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Recognizing Heart Disease in Older Adults

Doctor and patient checking for heart disease in older adults

Everyone knows that the better you care for something, the longer it can last. This might mean taking your car in for regular maintenance or keeping your home appliances clean. The human body also falls into this category. As people age, how they care for their bodies can make a big difference in overall health and wellness.

Heart disease is the leading cause of death in the U.S., especially among the elderly. Fortunately, there are several ways to reduce the risk of a cardiovascular event. Participating in activities designed to help adults stay active, such as the VentanaFIT program in Texas, is one of the best ways to promote heart health and wellness with age.

What Is Heart Disease?

Atherosclerosis, or an accumulation of fatty deposits inside cardiovascular arteries, causes heart disease. These blockages can interfere with their ability to move blood and even cause them to become completely blocked. Since blood is how oxygen moves through the body and gets delivered to all organs, less blood means less oxygen. Organs that don’t get enough oxygen can’t function as well, so even though cardiovascular disease occurs in the heart, it can affect all the other parts of the body.

How to Recognize Heart Disease in Older Adults

One of the most important ways to stay on top of heart-related problems is to learn to recognize the signs and symptoms of cardiovascular disease in older adults. It may have a genetic component, so if anyone in your family has ever been diagnosed with heart disease, it is vital to monitor any symptoms. Some of the warning signs of heart disease in seniors are:

  • Pain, numbness, or tingling in the back, neck, arms, jaw, or chest
  • Dizziness or feeling lightheaded, whether during activity or while resting
  • Swelling in the ankles, legs, or feet
  • Feeling exhausted or lacking energy
  • Headaches
  • Nausea or vomiting
  • Cold sweats
  • Chest pain during exercise that gets better while resting

If you notice any of these symptoms, it is crucial to seek medical attention immediately. A doctor can diagnose heart disease and monitor the condition to improve the prognosis.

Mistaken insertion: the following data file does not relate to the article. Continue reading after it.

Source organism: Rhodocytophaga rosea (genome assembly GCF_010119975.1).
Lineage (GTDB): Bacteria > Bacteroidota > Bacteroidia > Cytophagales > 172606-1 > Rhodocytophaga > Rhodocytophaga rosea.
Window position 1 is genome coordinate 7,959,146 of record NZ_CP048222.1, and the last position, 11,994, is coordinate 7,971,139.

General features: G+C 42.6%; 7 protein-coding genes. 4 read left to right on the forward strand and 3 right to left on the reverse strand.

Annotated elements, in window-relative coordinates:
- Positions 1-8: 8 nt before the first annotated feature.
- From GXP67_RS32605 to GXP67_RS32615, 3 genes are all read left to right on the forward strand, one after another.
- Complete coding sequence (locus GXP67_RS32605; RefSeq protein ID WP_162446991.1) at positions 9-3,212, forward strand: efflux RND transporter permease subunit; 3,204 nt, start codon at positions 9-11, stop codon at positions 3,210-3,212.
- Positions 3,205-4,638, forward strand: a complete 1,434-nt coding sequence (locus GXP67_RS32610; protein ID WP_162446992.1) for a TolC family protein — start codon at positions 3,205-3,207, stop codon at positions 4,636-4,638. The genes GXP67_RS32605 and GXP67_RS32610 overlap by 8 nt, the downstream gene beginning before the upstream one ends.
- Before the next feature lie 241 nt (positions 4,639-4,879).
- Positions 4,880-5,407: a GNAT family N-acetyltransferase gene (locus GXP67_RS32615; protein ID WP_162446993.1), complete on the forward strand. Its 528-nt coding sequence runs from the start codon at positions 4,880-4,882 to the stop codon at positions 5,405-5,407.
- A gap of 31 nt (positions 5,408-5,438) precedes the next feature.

A Healthier Lifestyle Can Help Prevent Heart Disease

For those who want to reduce their risk and even prevent heart disease, making healthier lifestyle choices can have a significant impact. Older adults who are more active and get good nutrition can reduce their risk of several conditions, not just heart disease. If you or a loved one is concerned about your risk of heart disease, here are some ways to get healthy and stay strong:

  • Start exercising – Even low-impact exercises like walking, chair yoga, and water aerobics can help promote heart health and keep seniors in good shape.
  • Focus on nutrition – Cut back on heavily processed foods that contain a lot of salt and sugar and replace them with fruits, vegetables, foods high in fiber, and protein-dense foods.
  • See your doctor regularly – Take your medications and schedule regular checkups to ensure you are healthy and doing well.

These lifestyle changes and healthy habits can help older adults promote cardiovascular wellness and lead long, fulfilling lives.

VentanaFIT: Helping Our Senior Members Stay Strong and Healthy in Dallas

In our beautiful community full of vibrant and active seniors, one of the ways that our members stay healthy and strong is to participate in our VentanaFIT program. Members receive personalized fitness evaluations and can participate in many different classes. The best way to enjoy life as a senior is to keep your body in tip-top shape. If you or a loved one has been considering moving into senior living, contact us today at 214.225.6197.